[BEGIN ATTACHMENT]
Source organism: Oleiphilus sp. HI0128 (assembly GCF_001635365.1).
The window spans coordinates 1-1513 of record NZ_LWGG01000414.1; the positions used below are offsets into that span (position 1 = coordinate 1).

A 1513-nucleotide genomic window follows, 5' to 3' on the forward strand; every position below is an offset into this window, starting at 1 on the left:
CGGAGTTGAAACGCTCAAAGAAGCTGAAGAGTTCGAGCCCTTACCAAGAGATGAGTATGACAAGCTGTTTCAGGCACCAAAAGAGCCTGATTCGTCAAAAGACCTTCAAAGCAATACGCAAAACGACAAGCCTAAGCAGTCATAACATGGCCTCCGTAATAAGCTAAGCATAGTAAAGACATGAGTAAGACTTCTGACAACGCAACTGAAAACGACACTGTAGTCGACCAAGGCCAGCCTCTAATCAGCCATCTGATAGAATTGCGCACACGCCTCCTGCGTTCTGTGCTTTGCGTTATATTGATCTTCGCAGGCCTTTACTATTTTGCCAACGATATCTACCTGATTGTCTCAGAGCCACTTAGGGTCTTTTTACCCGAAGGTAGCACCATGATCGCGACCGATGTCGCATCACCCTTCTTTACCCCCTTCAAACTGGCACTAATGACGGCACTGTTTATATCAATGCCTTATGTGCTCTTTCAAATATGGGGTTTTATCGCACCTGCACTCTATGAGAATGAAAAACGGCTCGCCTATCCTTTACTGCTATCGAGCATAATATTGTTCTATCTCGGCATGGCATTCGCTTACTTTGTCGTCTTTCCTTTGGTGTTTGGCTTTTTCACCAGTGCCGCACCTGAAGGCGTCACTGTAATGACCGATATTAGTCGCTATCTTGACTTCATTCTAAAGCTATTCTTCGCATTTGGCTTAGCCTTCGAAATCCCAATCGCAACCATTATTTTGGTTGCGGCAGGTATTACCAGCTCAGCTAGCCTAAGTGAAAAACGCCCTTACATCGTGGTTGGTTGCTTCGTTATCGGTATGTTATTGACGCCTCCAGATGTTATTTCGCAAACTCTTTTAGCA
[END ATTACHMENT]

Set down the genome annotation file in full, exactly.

Source organism: Oleiphilus sp. HI0128 (assembly GCF_001635365.1).
The window spans coordinates 1-1513 of record NZ_LWGG01000414.1; the positions used below are offsets into that span (position 1 = coordinate 1).

A 1513-nucleotide genomic window follows, 5' to 3' on the forward strand; every position below is an offset into this window, starting at 1 on the left:
CGGAGTTGAAACGCTCAAAGAAGCTGAAGAGTTCGAGCCCTTACCAAGAGATGAGTATGACAAGCTGTTTCAGGCACCAAAAGAGCCTGATTCGTCAAAAGACCTTCAAAGCAATACGCAAAACGACAAGCCTAAGCAGTCATAACATGGCCTCCGTAATAAGCTAAGCATAGTAAAGACATGAGTAAGACTTCTGACAACGCAACTGAAAACGACACTGTAGTCGACCAAGGCCAGCCTCTAATCAGCCATCTGATAGAATTGCGCACACGCCTCCTGCGTTCTGTGCTTTGCGTTATATTGATCTTCGCAGGCCTTTACTATTTTGCCAACGATATCTACCTGATTGTCTCAGAGCCACTTAGGGTCTTTTTACCCGAAGGTAGCACCATGATCGCGACCGATGTCGCATCACCCTTCTTTACCCCCTTCAAACTGGCACTAATGACGGCACTGTTTATATCAATGCCTTATGTGCTCTTTCAAATATGGGGTTTTATCGCACCTGCACTCTATGAGAATGAAAAACGGCTCGCCTATCCTTTACTGCTATCGAGCATAATATTGTTCTATCTCGGCATGGCATTCGCTTACTTTGTCGTCTTTCCTTTGGTGTTTGGCTTTTTCACCAGTGCCGCACCTGAAGGCGTCACTGTAATGACCGATATTAGTCGCTATCTTGACTTCATTCTAAAGCTATTCTTCGCATTTGGCTTAGCCTTCGAAATCCCAATCGCAACCATTATTTTGGTTGCGGCAGGTATTACCAGCTCAGCTAGCCTAAGTGAAAAACGCCCTTACATCGTGGTTGGTTGCTTCGTTATCGGTATGTTATTGACGCCTCCAGATGTTATTTCGCAAACTCTTTTAGCA